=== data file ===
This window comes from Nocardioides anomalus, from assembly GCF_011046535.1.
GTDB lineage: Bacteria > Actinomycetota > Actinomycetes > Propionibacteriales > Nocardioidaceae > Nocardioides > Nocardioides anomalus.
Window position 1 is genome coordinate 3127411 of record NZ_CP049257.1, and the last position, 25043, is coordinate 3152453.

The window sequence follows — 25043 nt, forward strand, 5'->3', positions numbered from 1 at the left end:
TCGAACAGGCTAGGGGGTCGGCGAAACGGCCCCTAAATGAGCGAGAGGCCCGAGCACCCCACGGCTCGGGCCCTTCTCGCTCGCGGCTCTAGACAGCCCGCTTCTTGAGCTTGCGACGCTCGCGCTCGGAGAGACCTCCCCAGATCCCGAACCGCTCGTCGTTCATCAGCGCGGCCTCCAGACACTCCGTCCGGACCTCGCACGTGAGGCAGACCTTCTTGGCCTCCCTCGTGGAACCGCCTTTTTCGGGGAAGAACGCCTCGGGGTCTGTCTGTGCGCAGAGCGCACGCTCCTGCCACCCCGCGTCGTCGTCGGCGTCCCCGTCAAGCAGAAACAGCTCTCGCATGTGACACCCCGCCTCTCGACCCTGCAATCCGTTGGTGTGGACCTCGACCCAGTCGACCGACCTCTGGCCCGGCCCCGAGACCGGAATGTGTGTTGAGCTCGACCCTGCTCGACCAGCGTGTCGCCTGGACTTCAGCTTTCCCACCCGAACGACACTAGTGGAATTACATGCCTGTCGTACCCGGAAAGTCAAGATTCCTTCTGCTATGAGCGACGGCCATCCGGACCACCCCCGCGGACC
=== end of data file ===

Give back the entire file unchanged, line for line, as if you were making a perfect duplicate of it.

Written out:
This window comes from Nocardioides anomalus, from assembly GCF_011046535.1.
GTDB lineage: Bacteria > Actinomycetota > Actinomycetes > Propionibacteriales > Nocardioidaceae > Nocardioides > Nocardioides anomalus.
Window position 1 is genome coordinate 3127411 of record NZ_CP049257.1, and the last position, 25043, is coordinate 3152453.

The window sequence follows — 25043 nt, forward strand, 5'->3', positions numbered from 1 at the left end:
TCGAACAGGCTAGGGGGTCGGCGAAACGGCCCCTAAATGAGCGAGAGGCCCGAGCACCCCACGGCTCGGGCCCTTCTCGCTCGCGGCTCTAGACAGCCCGCTTCTTGAGCTTGCGACGCTCGCGCTCGGAGAGACCTCCCCAGATCCCGAACCGCTCGTCGTTCATCAGCGCGGCCTCCAGACACTCCGTCCGGACCTCGCACGTGAGGCAGACCTTCTTGGCCTCCCTCGTGGAACCGCCTTTTTCGGGGAAGAACGCCTCGGGGTCTGTCTGTGCGCAGAGCGCACGCTCCTGCCACCCCGCGTCGTCGTCGGCGTCCCCGTCAAGCAGAAACAGCTCTCGCATGTGACACCCCGCCTCTCGACCCTGCAATCCGTTGGTGTGGACCTCGACCCAGTCGACCGACCTCTGGCCCGGCCCCGAGACCGGAATGTGTGTTGAGCTCGACCCTGCTCGACCAGCGTGTCGCCTGGACTTCAGCTTTCCCACCCGAACGACACTAGTGGAATTACATGCCTGTCGTACCCGGAAAGTCAAGATTCCTTCTGCTATGAGCGACGGCCATCCGGACCACCCCCGCGGACC